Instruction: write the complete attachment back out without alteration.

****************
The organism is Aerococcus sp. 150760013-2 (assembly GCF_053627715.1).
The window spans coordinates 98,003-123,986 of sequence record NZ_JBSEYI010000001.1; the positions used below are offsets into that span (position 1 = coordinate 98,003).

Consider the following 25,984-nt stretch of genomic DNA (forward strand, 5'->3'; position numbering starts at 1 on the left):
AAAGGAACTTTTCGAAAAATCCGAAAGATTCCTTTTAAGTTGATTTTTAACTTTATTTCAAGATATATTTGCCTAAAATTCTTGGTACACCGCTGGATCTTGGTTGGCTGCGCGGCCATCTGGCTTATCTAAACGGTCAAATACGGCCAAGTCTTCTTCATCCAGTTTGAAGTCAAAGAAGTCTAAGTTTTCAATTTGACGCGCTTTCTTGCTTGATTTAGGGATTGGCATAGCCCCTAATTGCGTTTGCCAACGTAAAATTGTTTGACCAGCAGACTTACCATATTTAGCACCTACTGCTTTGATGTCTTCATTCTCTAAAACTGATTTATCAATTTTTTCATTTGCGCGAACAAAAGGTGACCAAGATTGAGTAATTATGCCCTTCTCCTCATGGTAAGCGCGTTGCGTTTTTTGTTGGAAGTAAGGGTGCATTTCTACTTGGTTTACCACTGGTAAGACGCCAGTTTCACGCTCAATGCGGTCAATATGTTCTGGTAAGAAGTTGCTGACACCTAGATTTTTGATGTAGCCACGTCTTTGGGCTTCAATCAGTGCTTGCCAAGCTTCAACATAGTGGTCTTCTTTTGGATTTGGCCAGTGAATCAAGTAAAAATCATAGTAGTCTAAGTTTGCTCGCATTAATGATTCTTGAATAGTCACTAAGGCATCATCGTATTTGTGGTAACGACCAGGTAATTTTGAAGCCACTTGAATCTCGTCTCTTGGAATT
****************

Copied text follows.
The organism is Aerococcus sp. 150760013-2 (assembly GCF_053627715.1).
The window spans coordinates 98,003-123,986 of sequence record NZ_JBSEYI010000001.1; the positions used below are offsets into that span (position 1 = coordinate 98,003).

Consider the following 25,984-nt stretch of genomic DNA (forward strand, 5'->3'; position numbering starts at 1 on the left):
AAAGGAACTTTTCGAAAAATCCGAAAGATTCCTTTTAAGTTGATTTTTAACTTTATTTCAAGATATATTTGCCTAAAATTCTTGGTACACCGCTGGATCTTGGTTGGCTGCGCGGCCATCTGGCTTATCTAAACGGTCAAATACGGCCAAGTCTTCTTCATCCAGTTTGAAGTCAAAGAAGTCTAAGTTTTCAATTTGACGCGCTTTCTTGCTTGATTTAGGGATTGGCATAGCCCCTAATTGCGTTTGCCAACGTAAAATTGTTTGACCAGCAGACTTACCATATTTAGCACCTACTGCTTTGATGTCTTCATTCTCTAAAACTGATTTATCAATTTTTTCATTTGCGCGAACAAAAGGTGACCAAGATTGAGTAATTATGCCCTTCTCCTCATGGTAAGCGCGTTGCGTTTTTTGTTGGAAGTAAGGGTGCATTTCTACTTGGTTTACCACTGGTAAGACGCCAGTTTCACGCTCAATGCGGTCAATATGTTCTGGTAAGAAGTTGCTGACACCTAGATTTTTGATGTAGCCACGTCTTTGGGCTTCAATCAGTGCTTGCCAAGCTTCAACATAGTGGTCTTCTTTTGGATTTGGCCAGTGAATCAAGTAAAAATCATAGTAGTCTAAGTTTGCTCGCATTAATGATTCTTGAATAGTCACTAAGGCATCATCGTATTTGTGGTAACGACCAGGTAATTTTGAAGCCACTTGAATCTCGTCTCTTGGAATT